First-quarter market performance for 2022 showed equity markets had a rocky start. January through February posted negative returns for equities, and fixed income markets were not spared. But as the quarter wrapped up, stock investors were glad to see that March took a turn for the better and recovered some of those losses. The S&P 500 is now a little more than 4% off its high from the start of the year. Nevertheless, several factors worried investors this year, and we continue to see those same trends be of top concern through 2022, namely:
- Interest rate hikes
- Geopolitical tensions
Excluding the uncertainty of geopolitical tensions, some of these concerns are expected to be largely managed this year. While inflation may continue to rise in the near term, the recent trend in price growth should be mostly diminished as the Federal Reserve prepares to hike interest rates. This then strikes the question of how many rate hikes are too much or too little. Concerns are understandable, but last week’s labor reports and the latest inflation reading show that the Fed can hike several times without the worry of sliding the economy into a recession. So, inflation should be expected to moderate over the next few months and stabilize over the next two years with the planned interest rate hikes.
What does this mean for the stocks in your portfolio? According to data published by FactSet, earnings for S&P 500 companies in the first quarter of 2022 were indeed quite tepid. Analyst downwardly revised their Q1 2022 earnings estimates but this lower revision was smaller than the averages of the last five, ten, and fifteen-year averages. Furthermore, they go on to highlight that estimates for the remainder of 2022 have been increased in aggregate for the remainder of 2022 (image below). The combination of the drawdown experienced in Q1, along with the increased earnings estimates for the remainder of 2022 has led to the highest level of buy recommendations for S&P 500 since 2010.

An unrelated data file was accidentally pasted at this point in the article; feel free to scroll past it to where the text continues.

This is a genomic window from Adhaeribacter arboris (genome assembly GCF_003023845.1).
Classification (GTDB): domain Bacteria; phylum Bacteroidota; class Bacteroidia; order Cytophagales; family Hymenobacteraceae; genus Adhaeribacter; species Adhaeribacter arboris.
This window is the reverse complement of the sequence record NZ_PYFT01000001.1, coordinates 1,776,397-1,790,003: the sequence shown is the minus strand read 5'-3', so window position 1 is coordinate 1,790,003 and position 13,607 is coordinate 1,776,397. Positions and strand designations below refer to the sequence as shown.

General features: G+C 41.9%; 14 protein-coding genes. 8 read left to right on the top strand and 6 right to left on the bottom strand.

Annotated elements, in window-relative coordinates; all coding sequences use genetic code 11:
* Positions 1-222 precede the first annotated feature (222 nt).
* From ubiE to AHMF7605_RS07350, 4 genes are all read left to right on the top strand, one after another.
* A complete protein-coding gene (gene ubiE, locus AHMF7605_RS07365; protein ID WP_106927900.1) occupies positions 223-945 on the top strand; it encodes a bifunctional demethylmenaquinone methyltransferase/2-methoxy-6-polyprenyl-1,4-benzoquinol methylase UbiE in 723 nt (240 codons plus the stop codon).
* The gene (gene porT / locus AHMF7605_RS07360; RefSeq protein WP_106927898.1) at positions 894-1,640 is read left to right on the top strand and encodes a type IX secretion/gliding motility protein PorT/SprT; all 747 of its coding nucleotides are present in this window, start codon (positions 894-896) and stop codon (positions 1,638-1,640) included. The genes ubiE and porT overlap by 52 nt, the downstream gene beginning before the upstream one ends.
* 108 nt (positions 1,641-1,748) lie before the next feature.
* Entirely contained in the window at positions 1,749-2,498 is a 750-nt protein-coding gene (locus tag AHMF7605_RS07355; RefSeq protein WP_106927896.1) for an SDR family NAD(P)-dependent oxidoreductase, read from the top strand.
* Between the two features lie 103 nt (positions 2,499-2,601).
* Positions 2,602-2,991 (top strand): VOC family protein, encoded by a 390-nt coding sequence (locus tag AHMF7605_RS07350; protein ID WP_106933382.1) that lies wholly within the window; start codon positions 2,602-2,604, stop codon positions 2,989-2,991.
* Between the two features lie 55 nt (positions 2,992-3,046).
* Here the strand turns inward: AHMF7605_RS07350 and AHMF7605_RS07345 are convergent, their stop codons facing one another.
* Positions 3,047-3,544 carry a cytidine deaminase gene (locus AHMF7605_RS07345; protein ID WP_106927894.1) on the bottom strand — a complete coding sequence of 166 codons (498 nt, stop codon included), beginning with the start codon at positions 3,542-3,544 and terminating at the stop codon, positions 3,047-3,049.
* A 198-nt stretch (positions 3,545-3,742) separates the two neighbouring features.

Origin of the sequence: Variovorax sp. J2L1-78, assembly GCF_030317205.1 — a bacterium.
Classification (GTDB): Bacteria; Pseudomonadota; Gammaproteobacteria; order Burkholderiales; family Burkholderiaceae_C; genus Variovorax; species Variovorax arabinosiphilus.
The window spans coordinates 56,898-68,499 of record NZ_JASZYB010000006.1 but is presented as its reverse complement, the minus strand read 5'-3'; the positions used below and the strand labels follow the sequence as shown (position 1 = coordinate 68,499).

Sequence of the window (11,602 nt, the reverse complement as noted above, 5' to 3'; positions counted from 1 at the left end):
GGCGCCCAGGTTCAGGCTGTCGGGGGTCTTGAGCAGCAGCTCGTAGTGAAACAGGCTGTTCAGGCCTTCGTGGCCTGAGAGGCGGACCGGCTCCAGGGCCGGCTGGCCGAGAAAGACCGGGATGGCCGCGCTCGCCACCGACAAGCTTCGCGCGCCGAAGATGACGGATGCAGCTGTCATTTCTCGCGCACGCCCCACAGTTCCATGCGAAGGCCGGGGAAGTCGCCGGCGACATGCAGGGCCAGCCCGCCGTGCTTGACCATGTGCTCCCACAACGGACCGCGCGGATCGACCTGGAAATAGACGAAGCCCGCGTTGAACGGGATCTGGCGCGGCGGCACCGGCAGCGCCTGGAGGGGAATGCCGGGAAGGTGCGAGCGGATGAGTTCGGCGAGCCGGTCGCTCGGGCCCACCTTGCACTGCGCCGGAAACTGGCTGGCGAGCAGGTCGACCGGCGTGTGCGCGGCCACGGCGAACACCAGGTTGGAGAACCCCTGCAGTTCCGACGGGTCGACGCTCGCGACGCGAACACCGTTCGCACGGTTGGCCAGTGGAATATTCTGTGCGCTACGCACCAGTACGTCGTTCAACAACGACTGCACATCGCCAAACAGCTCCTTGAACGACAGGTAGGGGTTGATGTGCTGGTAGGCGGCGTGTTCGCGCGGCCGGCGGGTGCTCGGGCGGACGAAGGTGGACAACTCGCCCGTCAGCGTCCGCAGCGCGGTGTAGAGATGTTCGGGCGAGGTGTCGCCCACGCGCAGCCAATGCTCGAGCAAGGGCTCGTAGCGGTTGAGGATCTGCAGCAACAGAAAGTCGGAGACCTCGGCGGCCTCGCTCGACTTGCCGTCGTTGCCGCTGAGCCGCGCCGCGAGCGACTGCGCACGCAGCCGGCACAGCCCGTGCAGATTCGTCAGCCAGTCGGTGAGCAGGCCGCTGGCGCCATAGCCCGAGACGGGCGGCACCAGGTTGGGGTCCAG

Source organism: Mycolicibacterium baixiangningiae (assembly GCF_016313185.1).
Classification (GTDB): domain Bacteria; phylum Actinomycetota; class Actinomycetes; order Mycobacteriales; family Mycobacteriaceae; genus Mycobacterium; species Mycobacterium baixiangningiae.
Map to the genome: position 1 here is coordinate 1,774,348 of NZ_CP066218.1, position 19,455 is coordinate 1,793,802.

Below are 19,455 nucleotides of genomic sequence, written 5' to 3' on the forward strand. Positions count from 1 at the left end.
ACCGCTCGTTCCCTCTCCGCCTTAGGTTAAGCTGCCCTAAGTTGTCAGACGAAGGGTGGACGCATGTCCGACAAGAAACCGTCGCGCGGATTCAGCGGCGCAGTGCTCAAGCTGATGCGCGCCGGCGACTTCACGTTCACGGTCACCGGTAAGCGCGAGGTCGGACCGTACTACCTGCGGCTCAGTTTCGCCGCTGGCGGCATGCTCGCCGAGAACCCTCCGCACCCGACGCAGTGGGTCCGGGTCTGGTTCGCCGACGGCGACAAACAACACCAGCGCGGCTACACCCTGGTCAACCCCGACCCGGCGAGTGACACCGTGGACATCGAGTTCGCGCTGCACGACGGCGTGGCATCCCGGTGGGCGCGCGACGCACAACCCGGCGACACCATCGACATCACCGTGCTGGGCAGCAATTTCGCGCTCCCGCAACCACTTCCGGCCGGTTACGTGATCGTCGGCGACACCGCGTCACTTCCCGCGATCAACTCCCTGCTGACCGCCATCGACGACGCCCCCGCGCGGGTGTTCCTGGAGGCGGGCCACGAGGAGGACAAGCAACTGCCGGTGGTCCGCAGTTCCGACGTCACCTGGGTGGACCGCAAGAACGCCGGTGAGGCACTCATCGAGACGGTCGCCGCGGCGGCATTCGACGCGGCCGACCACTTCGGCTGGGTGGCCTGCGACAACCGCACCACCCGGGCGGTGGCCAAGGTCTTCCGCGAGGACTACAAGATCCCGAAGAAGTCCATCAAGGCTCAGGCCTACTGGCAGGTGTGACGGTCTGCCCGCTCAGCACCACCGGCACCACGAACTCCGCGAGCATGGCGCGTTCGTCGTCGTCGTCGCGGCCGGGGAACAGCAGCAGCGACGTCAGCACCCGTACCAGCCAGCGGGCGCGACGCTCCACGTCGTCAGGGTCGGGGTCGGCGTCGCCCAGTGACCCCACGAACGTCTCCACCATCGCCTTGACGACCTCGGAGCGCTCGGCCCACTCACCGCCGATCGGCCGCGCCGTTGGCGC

We would be remiss not to mention that this year is still likely to face increased volatility. But with expected single-digit growth for equities, we continue to recommend quality companies with solid balance sheets that can generate strong revenues with strong economic moats. Characteristics that we see can withstand the changes in the economic environment. It’s a situation of mind over matter when it comes to reaction to short-term news, taking on unnecessary risk in your portfolio, and letting those actions affect your long-term goals.
– Jose Rendon
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All charts and data from Bloomberg unless otherwise indicated.
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